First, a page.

The Dutch company Lightyear hopes to be shipping the vehicle by November, priced at about $264,000 (€250,000 or £215,000) — though the company plans another solar-assisted car priced at $32,000 (€30,000) as early as 2025.
Lead engineer Roel Grooten credits their car’s efficiency to things like the “low-rolling resistance of the tyres, of the bearing s and the motor.”
It is this streamlined design that the company credits for allowing it to muscle its way into a space long overlooked by most car manufacturers….”If we would have the same amount of energy that we harvest on these panels on any other car that uses three times the amount of energy to drive, it becomes useless. It becomes a very expensive gimmick,” said Grooten. “You have to build this car from the ground up, to make it as efficient as possible, to make it this feasible.”
In optimal conditions, the solar panels can add up to 44 miles a day to the 388-mile range the car gets between charges, according to the company. Tests carried out by Lightyear suggest people with a daily commute of less than 22 miles could drive for two months in the Netherlands without needing to plug in, while those in sunnier climes such as Portugal or Spain could go as long as seven months….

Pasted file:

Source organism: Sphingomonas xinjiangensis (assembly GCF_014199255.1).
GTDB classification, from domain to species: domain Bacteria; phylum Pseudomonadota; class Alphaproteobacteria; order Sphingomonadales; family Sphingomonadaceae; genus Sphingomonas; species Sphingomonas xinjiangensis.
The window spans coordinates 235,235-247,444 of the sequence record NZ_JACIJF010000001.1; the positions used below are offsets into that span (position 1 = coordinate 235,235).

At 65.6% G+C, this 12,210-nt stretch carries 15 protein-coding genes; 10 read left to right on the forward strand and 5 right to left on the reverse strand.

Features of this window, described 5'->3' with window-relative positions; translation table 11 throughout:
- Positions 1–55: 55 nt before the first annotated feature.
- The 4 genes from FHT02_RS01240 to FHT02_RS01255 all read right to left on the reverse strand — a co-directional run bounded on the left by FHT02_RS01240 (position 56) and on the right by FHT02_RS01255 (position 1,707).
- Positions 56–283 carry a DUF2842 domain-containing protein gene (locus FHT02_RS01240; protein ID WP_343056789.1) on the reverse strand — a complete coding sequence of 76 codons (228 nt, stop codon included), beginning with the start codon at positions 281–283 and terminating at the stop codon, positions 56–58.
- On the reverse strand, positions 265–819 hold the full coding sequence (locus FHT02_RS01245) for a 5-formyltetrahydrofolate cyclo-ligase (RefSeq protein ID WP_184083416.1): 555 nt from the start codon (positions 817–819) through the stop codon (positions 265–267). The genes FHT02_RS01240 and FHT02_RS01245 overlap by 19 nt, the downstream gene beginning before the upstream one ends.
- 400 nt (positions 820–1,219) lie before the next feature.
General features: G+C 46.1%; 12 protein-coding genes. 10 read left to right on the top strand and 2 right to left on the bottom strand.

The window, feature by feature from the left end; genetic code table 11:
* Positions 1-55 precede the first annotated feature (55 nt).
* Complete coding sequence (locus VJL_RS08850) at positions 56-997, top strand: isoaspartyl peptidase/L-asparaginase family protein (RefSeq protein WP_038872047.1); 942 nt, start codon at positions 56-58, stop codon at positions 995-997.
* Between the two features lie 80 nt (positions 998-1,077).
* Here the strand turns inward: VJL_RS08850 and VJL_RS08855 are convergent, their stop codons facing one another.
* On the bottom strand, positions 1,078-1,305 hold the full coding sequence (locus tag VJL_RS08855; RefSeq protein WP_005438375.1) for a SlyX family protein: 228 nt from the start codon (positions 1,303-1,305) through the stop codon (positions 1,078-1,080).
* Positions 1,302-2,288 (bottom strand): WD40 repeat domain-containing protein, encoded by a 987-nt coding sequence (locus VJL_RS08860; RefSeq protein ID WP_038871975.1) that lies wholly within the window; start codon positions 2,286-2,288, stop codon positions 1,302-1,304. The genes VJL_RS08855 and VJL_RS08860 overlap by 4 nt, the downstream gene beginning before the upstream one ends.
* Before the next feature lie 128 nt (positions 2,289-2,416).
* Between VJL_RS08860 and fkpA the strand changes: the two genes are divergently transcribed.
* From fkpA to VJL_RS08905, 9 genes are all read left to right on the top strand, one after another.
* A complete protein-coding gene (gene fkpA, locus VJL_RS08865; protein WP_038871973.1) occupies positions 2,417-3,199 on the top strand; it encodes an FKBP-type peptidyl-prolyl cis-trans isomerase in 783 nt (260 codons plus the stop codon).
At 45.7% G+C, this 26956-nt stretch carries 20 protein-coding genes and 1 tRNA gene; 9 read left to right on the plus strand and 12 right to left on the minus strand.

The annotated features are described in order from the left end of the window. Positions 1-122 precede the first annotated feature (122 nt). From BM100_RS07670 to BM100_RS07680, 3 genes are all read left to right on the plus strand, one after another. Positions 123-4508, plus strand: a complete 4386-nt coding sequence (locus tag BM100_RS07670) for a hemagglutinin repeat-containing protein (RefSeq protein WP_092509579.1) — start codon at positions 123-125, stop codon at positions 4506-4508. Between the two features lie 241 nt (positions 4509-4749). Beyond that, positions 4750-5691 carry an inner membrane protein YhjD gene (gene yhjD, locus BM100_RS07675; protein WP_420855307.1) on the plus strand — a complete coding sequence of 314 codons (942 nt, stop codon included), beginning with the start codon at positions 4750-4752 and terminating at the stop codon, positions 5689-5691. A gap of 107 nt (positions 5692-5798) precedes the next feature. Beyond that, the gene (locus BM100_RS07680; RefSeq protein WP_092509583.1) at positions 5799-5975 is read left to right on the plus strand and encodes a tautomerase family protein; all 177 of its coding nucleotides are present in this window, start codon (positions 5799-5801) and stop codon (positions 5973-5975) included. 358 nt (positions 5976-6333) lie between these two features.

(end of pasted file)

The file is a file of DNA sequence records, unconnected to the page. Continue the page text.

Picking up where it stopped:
In an effort to use as much of this solar energy as possible, the windswept design eschews side-view mirrors for cameras and runs off lightweight electric motors tucked into its wheels. The body panels are crafted from reclaimed carbon fibre and the interiors are fashioned from vegan, plant-based leather with fabrics made from recycled polyethylene terephthalate bottles.
The article notes that Mercedes-Benz also plans rooftop solar panels for an upcoming electric car, while Toyota’s Prius hybrids also sometimes offer limited-capacity panels as add-ons. Other companies planning solar-assisted vehicles include Sono Motors and Aptera Motors.
Read more of this story at Slashdot.